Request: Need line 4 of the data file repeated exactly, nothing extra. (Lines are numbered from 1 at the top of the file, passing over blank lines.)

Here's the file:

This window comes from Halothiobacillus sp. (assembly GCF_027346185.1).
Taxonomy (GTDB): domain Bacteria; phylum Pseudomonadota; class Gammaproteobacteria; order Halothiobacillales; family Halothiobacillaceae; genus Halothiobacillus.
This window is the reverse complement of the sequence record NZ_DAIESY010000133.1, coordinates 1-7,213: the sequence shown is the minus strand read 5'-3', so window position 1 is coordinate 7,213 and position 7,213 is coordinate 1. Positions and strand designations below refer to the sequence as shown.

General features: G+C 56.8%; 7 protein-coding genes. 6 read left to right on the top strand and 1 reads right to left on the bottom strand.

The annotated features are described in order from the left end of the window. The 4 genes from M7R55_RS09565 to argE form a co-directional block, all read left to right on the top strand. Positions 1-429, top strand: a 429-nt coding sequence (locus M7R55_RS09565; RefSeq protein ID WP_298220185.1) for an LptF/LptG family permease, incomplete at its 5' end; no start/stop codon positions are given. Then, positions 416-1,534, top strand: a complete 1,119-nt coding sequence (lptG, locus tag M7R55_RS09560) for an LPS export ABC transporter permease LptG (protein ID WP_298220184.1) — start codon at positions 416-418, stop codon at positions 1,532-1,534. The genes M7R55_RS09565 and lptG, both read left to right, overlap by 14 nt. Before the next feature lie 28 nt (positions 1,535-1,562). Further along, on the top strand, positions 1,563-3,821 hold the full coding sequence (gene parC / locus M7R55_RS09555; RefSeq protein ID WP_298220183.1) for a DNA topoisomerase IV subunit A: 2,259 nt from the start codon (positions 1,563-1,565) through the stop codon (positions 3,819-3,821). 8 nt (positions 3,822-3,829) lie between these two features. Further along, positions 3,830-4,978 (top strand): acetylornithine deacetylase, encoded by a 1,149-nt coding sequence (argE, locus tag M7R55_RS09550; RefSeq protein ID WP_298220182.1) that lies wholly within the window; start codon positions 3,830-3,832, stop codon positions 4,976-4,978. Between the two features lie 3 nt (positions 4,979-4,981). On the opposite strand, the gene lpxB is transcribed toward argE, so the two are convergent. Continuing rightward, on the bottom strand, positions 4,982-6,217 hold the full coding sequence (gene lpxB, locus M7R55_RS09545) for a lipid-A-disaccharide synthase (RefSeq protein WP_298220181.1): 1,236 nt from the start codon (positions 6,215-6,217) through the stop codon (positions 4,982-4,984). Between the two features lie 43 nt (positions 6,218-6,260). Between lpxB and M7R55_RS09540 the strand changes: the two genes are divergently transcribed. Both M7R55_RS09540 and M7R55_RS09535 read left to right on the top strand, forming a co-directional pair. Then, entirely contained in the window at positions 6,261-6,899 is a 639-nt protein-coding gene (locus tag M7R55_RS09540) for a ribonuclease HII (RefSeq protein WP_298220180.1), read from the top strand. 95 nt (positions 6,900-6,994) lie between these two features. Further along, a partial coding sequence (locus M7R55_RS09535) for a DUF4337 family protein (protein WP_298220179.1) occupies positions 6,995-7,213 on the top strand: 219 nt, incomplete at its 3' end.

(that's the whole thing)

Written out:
General features: G+C 56.8%; 7 protein-coding genes. 6 read left to right on the top strand and 1 reads right to left on the bottom strand.